Generally, the Aparthiva Raktadhara song writing process would commence with the formation of the key concept and a frail skeleton of lyrics that I would write and send it to Takshak (with the necessary commentaries that he needs to understand) and upon absorbing the spirit and intent thoroughly, and if needed, having a discussion with me on the nuances of the deliverances involved, Takshak would begin crafting the guitar and bass structures and send me, so I could present my assessment, and if needed, suggest if any changes are required. 
When we both are contented with the guitars compositions, we would take it to our practice space with V. Hydra joining us to finalize upon the drum-lines. 
Once that as well is achieved, I would record the instrumental demo version of the song and begin to meditate upon it until words start appearing effortlessly to me so I could proceed with the lyrics and vocal compositions. Once vocals are all written, we start rehearsing the songs and while we rehearse them, we sometimes add a thing or two or deduct to fine-tune the compositions to our liking.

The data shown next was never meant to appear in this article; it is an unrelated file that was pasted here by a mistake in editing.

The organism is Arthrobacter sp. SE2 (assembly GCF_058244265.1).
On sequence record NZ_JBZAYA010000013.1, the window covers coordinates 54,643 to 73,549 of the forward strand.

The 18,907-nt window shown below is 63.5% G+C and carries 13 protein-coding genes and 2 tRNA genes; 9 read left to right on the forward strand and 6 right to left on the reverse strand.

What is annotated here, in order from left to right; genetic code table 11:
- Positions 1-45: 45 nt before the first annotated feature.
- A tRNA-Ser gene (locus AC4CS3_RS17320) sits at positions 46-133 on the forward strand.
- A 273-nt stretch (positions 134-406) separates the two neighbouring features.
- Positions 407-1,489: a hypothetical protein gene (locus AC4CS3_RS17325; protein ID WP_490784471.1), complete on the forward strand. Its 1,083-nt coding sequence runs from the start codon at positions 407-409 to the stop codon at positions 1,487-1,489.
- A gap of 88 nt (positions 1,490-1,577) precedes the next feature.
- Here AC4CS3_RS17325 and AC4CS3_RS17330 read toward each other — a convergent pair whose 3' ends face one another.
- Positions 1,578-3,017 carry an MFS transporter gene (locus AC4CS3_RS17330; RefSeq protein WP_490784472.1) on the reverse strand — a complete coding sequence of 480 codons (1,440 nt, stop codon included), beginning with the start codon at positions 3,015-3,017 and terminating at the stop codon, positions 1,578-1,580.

I was wondering if you could share the meaning of the album’s title 'Adyapeeth Maranasamhita' with us and perhaps shed some lights on some of the song titles?

nāḥāš: Yes. Adyapeeth Maranasamhita is an 'Anthology of Hymns' (Samhita) reverently transmitted as the perpetual decree of 'Death' (Marana) reverberating itself from the spacetimeless 'Pedestal' (Peeth) of the 'Primal One' (Adya).
The opening track, 'Noumenal Wings Of Uncreation Hover Over The Excrement Of Shunyata", for example, mysticises on the ontological relationship between the states -  'Shunya' (emptiness) and 'Purna' (fullness), whereas the closing track "Nada Of Creation Collapses On Primal Bindu" emphasizes on attaining a state of mind (desired by all Kalikshetra Raktachakra adepts) in which thoughts would cease to exist hence all of these phenomena or simply put, this Samsara involuntarily dissolves itself into the tranquil waters of Meon.